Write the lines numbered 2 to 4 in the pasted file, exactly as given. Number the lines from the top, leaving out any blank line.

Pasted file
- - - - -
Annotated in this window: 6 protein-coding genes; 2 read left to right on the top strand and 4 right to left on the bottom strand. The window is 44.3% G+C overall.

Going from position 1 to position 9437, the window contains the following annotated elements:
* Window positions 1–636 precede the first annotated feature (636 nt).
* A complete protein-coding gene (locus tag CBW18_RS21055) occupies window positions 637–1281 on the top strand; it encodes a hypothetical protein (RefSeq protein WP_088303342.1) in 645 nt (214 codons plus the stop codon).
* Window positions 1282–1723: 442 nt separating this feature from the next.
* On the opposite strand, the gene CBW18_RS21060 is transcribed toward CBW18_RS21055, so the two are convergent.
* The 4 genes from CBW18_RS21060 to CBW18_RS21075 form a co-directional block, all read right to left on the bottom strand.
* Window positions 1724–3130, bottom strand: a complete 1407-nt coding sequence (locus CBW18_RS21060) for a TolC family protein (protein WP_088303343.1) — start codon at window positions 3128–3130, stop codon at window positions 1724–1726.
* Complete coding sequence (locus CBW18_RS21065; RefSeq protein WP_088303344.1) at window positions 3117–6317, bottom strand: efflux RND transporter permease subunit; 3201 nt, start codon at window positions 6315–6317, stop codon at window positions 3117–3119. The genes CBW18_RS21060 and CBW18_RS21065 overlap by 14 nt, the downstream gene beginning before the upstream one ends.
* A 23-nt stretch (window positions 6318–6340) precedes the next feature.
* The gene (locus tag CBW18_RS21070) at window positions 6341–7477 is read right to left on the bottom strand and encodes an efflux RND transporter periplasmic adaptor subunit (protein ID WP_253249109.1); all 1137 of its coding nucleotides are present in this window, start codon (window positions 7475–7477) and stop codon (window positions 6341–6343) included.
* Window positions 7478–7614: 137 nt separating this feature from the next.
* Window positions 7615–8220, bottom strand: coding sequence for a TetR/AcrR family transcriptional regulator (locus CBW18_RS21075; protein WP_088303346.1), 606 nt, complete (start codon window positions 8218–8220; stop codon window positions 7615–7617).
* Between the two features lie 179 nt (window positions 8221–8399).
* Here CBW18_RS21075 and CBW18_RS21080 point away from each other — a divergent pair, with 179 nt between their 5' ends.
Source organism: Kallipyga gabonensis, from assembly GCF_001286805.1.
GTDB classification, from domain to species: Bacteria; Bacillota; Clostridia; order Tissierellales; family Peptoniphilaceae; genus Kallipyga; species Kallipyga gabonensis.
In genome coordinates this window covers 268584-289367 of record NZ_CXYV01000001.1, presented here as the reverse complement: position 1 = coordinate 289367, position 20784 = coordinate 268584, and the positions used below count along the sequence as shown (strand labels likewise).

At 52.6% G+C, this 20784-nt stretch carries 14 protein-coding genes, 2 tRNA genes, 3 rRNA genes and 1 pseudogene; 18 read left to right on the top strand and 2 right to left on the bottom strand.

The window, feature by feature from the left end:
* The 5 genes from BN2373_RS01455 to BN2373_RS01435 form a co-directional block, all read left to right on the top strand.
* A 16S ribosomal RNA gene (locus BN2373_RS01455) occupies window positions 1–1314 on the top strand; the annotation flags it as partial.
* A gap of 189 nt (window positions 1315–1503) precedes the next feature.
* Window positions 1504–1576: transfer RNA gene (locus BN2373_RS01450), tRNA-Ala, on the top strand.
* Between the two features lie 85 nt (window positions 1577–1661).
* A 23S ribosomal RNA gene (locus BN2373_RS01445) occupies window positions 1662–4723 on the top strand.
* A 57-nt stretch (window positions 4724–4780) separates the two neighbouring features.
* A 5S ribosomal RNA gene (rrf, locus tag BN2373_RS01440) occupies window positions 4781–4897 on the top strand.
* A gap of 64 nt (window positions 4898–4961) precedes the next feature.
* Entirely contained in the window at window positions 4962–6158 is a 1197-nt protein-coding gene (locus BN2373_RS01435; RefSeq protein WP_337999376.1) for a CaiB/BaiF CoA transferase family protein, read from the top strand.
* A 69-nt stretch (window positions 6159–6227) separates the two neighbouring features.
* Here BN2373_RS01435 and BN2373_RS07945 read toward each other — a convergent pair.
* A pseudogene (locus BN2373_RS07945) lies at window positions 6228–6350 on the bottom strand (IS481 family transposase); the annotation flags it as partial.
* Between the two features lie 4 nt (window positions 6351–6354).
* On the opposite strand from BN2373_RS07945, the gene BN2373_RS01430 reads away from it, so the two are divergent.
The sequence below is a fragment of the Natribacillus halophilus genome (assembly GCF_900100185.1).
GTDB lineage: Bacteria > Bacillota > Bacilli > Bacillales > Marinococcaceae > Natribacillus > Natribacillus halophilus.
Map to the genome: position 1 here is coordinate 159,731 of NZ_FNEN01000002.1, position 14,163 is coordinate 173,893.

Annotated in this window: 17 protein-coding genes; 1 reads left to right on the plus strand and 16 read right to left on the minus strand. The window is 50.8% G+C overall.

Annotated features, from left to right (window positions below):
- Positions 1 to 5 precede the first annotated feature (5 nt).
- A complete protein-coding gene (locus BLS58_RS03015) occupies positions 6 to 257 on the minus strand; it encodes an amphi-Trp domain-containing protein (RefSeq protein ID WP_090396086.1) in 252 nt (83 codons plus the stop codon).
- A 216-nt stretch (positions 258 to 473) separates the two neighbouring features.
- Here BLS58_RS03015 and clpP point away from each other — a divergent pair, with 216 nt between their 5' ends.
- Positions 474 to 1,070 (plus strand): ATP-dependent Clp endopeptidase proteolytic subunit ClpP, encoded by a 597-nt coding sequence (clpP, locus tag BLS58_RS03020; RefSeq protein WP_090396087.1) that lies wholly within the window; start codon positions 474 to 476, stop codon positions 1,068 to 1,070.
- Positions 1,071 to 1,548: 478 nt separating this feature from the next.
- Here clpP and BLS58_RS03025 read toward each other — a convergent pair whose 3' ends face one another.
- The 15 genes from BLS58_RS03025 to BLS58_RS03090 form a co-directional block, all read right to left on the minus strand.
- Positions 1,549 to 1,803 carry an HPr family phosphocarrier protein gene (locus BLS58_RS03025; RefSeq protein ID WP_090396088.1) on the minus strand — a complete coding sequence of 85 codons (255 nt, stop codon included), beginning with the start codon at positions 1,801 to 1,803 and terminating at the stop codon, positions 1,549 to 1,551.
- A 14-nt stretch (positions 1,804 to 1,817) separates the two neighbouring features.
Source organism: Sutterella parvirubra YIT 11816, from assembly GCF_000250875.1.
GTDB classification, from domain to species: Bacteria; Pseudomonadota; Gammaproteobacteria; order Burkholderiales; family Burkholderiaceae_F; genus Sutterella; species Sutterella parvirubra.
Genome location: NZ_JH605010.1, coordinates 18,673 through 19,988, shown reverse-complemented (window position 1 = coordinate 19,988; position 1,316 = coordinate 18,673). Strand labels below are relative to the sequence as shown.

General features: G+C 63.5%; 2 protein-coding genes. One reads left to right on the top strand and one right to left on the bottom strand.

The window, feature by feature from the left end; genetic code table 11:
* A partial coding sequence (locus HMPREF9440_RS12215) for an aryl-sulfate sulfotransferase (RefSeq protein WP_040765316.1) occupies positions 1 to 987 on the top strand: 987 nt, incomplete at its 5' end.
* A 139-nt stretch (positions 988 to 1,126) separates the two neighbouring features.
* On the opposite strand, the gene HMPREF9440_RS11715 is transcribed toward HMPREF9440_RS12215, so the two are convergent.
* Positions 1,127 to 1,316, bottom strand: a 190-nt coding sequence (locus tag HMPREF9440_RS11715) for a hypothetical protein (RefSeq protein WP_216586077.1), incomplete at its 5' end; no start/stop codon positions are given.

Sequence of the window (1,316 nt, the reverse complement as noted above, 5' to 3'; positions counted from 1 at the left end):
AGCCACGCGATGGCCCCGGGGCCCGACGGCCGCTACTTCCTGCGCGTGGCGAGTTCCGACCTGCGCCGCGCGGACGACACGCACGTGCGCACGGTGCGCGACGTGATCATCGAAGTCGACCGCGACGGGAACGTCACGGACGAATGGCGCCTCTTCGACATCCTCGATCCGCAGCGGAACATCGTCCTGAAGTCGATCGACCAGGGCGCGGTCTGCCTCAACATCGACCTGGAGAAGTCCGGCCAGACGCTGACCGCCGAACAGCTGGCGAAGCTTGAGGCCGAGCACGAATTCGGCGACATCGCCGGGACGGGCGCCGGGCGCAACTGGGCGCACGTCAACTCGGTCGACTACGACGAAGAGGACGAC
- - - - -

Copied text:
Going from position 1 to position 9437, the window contains the following annotated elements:
* Window positions 1–636 precede the first annotated feature (636 nt).
* A complete protein-coding gene (locus tag CBW18_RS21055) occupies window positions 637–1281 on the top strand; it encodes a hypothetical protein (RefSeq protein WP_088303342.1) in 645 nt (214 codons plus the stop codon).